The Birthday

I heard a song and these lyrics made me cry. Today would have been my father’s 72nd birthday.

In the almost nine months since he’s been gone, I have heard all sorts of advice:

“He’s in a better place,” with a hefty dose of “It’s God’s Will.”

Yes, I agree. Cancer is an evil disease that creates a very special breed of suffering.

But even as I struggle with my faith, this is one unshakeable truth.

Watching him die was its own torture, and the slow, inexorable march of destruction the cancer wrought on his body and mind haunts me. I think it always will. And certainly railing against God, particularly for something as merciful as finally ending his suffering, will avail me nothing.

“It gets easier.”

Perhaps. It hasn’t yet. Some say I should give it more time. Others, that I should have been feeling better by some specific date or time. Yeah, none of that happened. I just moved my tears to the shower, or the car, when I’m alone and my mind is insufficiently occupied. Honestly, I think people just say this because the alternative is unpalatable.

“It never gets easier.”

I believe this one is true.

Perhaps because I was blessed to not have truly watched suffering, or because before the stakes weren’t so high, it didn’t bother me as much in my teens and twenties when I lost people. Of course, none of them were as close to me as my own father.

But now, faced with the realities of motherhood and mortality, the responsibilities of providing for my children and the worry of aging parents, and cursed with a greater knowledge of the dangers and evils of the world, I know that I will continue to receive this news. With it comes the grief—my own and that of other loved ones. And knowing how much it hurts now, how much others will hurt, how much they will continue to hurt, it makes my heart hurt.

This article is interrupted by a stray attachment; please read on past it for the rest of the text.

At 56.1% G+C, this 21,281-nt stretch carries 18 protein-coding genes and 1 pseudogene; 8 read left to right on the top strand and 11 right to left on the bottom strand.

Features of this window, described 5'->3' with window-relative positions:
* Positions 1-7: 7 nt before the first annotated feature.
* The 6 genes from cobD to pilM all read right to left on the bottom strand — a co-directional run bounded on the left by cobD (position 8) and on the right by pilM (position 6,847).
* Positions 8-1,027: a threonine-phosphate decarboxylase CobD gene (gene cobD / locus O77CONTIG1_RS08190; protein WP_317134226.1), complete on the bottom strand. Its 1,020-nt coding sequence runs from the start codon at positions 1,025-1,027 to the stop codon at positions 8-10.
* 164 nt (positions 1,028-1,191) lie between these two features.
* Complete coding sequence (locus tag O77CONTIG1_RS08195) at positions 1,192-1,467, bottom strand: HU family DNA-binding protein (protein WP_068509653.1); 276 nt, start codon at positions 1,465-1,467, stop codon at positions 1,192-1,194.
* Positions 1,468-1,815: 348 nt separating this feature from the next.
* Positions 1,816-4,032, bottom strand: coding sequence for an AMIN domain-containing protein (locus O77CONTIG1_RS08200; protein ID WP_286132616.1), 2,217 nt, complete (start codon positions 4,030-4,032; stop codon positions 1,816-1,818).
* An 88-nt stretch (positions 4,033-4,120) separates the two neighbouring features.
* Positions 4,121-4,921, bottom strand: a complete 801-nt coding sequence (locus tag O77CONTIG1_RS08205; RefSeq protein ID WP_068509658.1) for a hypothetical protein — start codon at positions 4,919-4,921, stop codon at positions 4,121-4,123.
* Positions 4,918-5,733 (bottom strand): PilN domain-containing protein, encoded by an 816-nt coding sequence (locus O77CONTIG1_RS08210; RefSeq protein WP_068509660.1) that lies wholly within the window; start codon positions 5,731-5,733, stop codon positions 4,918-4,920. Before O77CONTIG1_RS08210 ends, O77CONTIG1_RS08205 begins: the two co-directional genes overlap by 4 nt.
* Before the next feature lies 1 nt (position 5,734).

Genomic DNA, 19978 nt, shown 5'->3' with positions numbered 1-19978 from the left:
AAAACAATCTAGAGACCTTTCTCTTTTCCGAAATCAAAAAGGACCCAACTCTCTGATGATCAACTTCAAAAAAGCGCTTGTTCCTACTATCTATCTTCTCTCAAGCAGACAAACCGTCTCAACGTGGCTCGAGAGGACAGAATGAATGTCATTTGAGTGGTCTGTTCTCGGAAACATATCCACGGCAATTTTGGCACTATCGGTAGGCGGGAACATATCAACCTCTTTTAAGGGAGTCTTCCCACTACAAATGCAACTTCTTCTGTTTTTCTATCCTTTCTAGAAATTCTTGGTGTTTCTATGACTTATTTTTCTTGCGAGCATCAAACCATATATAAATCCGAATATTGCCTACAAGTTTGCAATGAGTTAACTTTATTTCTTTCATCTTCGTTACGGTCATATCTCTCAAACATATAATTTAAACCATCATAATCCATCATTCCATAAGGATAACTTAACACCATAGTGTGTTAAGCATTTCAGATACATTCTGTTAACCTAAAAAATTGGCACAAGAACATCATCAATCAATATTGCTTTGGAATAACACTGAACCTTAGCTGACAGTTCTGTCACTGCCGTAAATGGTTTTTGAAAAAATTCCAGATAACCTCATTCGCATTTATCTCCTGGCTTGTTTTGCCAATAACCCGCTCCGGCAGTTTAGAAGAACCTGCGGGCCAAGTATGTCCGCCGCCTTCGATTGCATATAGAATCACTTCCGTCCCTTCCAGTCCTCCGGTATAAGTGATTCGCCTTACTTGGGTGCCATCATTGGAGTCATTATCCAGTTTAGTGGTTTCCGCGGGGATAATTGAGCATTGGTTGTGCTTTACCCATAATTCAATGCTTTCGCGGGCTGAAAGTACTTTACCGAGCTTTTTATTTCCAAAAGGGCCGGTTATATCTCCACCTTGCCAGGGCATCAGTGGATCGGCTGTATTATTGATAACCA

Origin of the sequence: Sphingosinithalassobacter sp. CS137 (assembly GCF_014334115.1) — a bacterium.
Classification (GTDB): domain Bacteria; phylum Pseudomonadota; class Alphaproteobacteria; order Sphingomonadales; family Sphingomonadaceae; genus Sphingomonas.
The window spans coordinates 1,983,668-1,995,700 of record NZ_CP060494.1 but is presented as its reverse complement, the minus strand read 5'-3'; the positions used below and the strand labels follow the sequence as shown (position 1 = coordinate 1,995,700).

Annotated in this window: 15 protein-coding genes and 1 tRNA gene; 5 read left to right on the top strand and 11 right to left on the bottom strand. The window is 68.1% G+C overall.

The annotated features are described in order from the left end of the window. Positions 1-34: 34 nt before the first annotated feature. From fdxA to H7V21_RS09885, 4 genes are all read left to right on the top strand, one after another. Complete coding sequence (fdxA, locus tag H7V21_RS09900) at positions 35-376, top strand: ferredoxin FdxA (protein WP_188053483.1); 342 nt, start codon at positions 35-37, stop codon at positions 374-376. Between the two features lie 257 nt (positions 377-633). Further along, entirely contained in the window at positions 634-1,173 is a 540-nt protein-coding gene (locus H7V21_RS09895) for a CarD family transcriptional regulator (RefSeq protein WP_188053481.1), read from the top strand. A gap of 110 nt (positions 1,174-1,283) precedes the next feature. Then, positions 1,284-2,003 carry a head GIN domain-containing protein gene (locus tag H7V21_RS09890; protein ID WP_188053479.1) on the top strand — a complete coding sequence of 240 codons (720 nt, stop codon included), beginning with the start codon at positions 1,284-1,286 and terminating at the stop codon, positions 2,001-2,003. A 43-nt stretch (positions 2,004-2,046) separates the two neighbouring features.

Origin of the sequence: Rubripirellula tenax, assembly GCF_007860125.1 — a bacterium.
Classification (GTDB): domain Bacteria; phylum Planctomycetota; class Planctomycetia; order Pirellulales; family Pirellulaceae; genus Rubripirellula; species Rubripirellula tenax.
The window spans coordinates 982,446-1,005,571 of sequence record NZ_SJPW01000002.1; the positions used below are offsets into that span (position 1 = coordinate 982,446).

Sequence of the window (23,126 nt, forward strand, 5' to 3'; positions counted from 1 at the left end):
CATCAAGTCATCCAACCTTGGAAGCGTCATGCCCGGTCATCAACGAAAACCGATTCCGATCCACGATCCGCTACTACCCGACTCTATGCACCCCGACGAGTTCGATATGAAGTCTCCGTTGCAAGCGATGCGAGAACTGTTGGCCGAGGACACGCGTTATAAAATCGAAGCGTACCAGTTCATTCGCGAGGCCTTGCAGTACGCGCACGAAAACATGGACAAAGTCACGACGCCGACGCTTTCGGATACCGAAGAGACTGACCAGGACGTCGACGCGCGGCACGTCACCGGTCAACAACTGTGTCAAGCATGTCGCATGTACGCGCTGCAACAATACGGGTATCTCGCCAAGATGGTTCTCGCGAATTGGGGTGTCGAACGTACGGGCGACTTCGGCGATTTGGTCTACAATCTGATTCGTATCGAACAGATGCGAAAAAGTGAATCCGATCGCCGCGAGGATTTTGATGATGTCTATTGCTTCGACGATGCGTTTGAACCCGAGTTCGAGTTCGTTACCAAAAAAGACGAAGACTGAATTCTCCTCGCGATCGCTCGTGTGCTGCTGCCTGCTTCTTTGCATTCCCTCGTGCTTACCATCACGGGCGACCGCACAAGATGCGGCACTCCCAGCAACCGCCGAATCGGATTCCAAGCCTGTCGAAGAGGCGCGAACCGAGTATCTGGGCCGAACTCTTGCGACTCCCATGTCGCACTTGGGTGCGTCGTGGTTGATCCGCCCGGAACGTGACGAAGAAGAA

I’m not convinced the pain ever grows easier to bear.

All I know is that I’ll never get to hear my dad’s voice (or advice) again, feel his hand in mine, or share the joy of our lives together.

There is nothing I can do about it.

I can’t fix it.

I can’t take away my pain.

I can only keep myself so busy, my mind so occupied, that I don’t allow my sorrow to consume me.

Because I still feel lost.

Baby Songs

“Jiggle, jiggle
Wriggle, wriggle
Wiggle, wiggle
Tickle, tickle,
Bounce, bounce, bounce”

Baby T loves to jiggle and bounce, so I’ve been making up silly songs to quiet her. The song of the day, provided in its entirety above, seems to make her really happy. T doesn’t need complex lyrics or fancy toys so long as one of us keeps talking to her or cuddling with her. When I consider how much effort goes into each scene I write, choosing the right words, setting the right tone, moving action forward, and compare it to the smiles and alertness I got from T from an improvised silly singsong, I’m amazed by the simple joys of motherhood.

This blog has been a longtime brainchild of mine, one that I’ve been thinking about for many months as I’ve continued progress on my manuscript. Del’s story, set in a dangerous, magical world aches to be told, but I hope to share with you my rather less epic, but no less adventurous tale – the life of a storyteller, new mother, baker, engineer, and dreamer of many dreams. I hope you will join me on this journey.